by Fionn Zarubica

Guanyin_NAPain is a wonderful messenger.  It is the human being’s measuring tool for growth activity.  The cause of pain might start out as a mental, physical or spiritual shift, but irrespective of where it starts, it always involves all three.

Does the experience of pain mean something bad is happening?

We humans like to view pain as proof that we are doing something wrong.  We like to criticize ourselves for our pain, and in order to stop the pain, take even more painful steps to correct it.

We ashamedly submit to the criticisms and opinions of others regarding the symptoms of our pain and the errors they believe caused them.

You eat too much and that is why you are fat.  You don’t have enough ambition and that is why you are not materially successful.  You are socially inept and that is why you are lonely.

We think we are in pain because something is broken.

But, what if we were to view pain as an indicator that one aspect of ourselves is growing more rapidly than the other two; that the others just need time to catch up?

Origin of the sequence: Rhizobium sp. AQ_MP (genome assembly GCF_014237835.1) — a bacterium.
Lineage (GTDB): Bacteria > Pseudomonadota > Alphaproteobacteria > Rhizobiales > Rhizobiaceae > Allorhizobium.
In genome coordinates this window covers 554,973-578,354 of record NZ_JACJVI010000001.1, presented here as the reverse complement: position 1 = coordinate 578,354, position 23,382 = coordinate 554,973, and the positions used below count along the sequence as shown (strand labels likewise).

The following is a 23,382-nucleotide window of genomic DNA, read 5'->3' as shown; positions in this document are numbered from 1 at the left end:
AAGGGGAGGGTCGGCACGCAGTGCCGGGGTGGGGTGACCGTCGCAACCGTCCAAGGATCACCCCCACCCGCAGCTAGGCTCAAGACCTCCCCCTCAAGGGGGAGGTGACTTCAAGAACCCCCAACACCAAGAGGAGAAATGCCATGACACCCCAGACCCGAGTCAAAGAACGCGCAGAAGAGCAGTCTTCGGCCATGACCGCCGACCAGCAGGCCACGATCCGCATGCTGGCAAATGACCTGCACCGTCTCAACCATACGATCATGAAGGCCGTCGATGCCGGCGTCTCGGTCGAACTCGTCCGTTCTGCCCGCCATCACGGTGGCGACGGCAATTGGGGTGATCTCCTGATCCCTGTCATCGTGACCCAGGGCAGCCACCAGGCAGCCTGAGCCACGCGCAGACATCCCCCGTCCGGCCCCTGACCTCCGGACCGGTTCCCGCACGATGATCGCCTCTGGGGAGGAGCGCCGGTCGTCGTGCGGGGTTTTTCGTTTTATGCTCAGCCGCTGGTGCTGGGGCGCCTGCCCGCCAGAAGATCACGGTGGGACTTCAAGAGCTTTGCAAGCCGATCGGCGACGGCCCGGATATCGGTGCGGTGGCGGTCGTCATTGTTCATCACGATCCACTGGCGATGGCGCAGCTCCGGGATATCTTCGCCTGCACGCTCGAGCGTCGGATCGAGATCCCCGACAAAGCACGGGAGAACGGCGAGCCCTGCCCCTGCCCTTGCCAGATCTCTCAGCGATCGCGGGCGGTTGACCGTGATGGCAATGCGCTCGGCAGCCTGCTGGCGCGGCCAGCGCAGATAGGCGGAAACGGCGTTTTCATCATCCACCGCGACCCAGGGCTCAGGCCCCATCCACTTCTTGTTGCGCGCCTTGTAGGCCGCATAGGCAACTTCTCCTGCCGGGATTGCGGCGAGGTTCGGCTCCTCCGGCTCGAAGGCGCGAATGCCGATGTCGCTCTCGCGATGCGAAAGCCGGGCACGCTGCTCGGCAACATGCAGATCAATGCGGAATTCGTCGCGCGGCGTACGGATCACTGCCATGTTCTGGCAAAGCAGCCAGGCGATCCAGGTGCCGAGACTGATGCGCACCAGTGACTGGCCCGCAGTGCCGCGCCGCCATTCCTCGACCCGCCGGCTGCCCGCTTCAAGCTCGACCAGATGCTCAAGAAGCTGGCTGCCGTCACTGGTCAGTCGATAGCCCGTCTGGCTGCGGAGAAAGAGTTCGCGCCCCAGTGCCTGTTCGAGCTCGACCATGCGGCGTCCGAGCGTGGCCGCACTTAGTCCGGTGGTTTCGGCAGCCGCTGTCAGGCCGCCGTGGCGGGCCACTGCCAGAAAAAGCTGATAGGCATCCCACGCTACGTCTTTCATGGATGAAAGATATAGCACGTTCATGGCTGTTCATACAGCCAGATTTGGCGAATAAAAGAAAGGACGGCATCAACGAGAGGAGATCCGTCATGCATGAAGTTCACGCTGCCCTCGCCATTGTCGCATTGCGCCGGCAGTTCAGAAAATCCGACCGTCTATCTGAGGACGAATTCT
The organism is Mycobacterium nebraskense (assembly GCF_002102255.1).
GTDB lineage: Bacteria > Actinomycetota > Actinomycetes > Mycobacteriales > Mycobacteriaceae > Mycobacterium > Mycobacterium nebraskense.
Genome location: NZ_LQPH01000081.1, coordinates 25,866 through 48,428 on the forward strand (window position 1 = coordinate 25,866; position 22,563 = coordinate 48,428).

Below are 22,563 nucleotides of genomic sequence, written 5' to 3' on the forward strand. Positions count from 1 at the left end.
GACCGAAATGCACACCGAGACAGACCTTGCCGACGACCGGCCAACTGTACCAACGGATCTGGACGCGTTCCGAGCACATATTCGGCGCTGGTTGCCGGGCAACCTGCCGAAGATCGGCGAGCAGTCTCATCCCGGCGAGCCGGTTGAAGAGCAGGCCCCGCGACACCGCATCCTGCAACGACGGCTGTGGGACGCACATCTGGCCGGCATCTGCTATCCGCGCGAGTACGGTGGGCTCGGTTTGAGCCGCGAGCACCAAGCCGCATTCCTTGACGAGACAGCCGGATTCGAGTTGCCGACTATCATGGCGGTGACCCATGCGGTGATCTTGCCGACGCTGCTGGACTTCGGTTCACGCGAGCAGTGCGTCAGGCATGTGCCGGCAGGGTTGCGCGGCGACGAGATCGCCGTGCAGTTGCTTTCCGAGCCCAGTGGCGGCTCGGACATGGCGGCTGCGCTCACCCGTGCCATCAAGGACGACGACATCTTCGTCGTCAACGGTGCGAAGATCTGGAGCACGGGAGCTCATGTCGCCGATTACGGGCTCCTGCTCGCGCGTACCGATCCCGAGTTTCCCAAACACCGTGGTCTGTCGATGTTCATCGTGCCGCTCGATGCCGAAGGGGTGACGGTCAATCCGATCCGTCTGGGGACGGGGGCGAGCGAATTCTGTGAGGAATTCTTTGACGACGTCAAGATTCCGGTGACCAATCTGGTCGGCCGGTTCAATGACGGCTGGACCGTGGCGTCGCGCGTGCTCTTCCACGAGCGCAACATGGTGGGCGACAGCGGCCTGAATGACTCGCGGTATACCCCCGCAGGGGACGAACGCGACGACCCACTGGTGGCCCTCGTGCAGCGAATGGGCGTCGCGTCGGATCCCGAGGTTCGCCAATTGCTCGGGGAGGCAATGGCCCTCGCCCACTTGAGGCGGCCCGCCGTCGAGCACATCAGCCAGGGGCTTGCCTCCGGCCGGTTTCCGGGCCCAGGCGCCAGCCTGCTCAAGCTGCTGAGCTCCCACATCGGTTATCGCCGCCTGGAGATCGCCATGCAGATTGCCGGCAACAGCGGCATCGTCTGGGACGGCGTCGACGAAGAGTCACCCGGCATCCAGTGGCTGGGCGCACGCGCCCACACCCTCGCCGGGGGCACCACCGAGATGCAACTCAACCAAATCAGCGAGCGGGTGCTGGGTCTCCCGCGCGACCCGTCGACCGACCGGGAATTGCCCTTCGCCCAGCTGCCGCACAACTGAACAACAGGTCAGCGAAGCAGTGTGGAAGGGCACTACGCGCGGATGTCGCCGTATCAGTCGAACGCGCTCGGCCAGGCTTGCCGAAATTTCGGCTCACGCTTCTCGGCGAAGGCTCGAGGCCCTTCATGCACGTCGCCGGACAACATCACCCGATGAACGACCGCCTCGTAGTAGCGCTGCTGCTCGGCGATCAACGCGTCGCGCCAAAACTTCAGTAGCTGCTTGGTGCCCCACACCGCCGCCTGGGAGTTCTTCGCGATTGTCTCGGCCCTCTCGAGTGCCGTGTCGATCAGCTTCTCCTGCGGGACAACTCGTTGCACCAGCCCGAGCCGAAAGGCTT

What if we were to congratulate ourselves for our continuing expansion, and rejoice in the fact that we can rely on the mind, body and spirit to lovingly do their jobs; to keep up, initiate the rebalancing sequences on our behalves and heal us?

Perhaps, instead of turning against ourselves when we are uncomfortable, we could take it easy and give ourselves time to come back into alignment?

And most importantly, say thank you.

Thank you Body for bringing me into balance with the evolution of my Mind and Spirit.
Thank you Mind for bringing me into balance with the evolution of my Body and Spirit.
Thank you Spirit for bringing me into balance with the evolution of my Mind and Body.

Thank you for doing such a marvelous job of healing me and supporting my growth!

Thank you me, for loving me that much!

Love is all that matters!


Image:
Guanyin of the Southern Sea  
[Avalokiteshvara “the lord who looks upon the world with compassion”]

Liao (907-1125) or Jin Dynasty (1115-1234)
China
Wood with paint
95 x 65 inches (241.3 x 165.1 cm)
Nelson Atkins Museum of Art